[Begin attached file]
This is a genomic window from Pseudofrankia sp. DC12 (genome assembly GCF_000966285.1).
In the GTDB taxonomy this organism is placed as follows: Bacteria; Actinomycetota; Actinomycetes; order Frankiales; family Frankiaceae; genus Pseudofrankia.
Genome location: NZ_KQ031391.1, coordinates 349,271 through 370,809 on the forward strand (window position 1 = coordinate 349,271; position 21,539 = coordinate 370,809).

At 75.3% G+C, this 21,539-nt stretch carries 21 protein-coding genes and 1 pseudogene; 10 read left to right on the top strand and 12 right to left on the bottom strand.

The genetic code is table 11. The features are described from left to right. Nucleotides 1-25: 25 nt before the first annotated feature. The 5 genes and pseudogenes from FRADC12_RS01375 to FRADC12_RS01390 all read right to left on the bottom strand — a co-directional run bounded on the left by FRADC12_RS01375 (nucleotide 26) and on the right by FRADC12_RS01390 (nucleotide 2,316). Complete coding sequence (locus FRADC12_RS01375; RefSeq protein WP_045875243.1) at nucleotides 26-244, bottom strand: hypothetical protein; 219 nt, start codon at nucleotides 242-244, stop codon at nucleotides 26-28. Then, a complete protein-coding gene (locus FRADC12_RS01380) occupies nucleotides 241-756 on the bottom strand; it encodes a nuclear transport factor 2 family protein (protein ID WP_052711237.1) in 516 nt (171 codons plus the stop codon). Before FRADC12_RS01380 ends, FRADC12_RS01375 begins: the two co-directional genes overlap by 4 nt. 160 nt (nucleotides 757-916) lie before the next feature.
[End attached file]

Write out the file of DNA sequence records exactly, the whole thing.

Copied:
This is a genomic window from Pseudofrankia sp. DC12 (genome assembly GCF_000966285.1).
In the GTDB taxonomy this organism is placed as follows: Bacteria; Actinomycetota; Actinomycetes; order Frankiales; family Frankiaceae; genus Pseudofrankia.
Genome location: NZ_KQ031391.1, coordinates 349,271 through 370,809 on the forward strand (window position 1 = coordinate 349,271; position 21,539 = coordinate 370,809).

At 75.3% G+C, this 21,539-nt stretch carries 21 protein-coding genes and 1 pseudogene; 10 read left to right on the top strand and 12 right to left on the bottom strand.

The genetic code is table 11. The features are described from left to right. Nucleotides 1-25: 25 nt before the first annotated feature. The 5 genes and pseudogenes from FRADC12_RS01375 to FRADC12_RS01390 all read right to left on the bottom strand — a co-directional run bounded on the left by FRADC12_RS01375 (nucleotide 26) and on the right by FRADC12_RS01390 (nucleotide 2,316). Complete coding sequence (locus FRADC12_RS01375; RefSeq protein WP_045875243.1) at nucleotides 26-244, bottom strand: hypothetical protein; 219 nt, start codon at nucleotides 242-244, stop codon at nucleotides 26-28. Then, a complete protein-coding gene (locus FRADC12_RS01380) occupies nucleotides 241-756 on the bottom strand; it encodes a nuclear transport factor 2 family protein (protein ID WP_052711237.1) in 516 nt (171 codons plus the stop codon). Before FRADC12_RS01380 ends, FRADC12_RS01375 begins: the two co-directional genes overlap by 4 nt. 160 nt (nucleotides 757-916) lie before the next feature.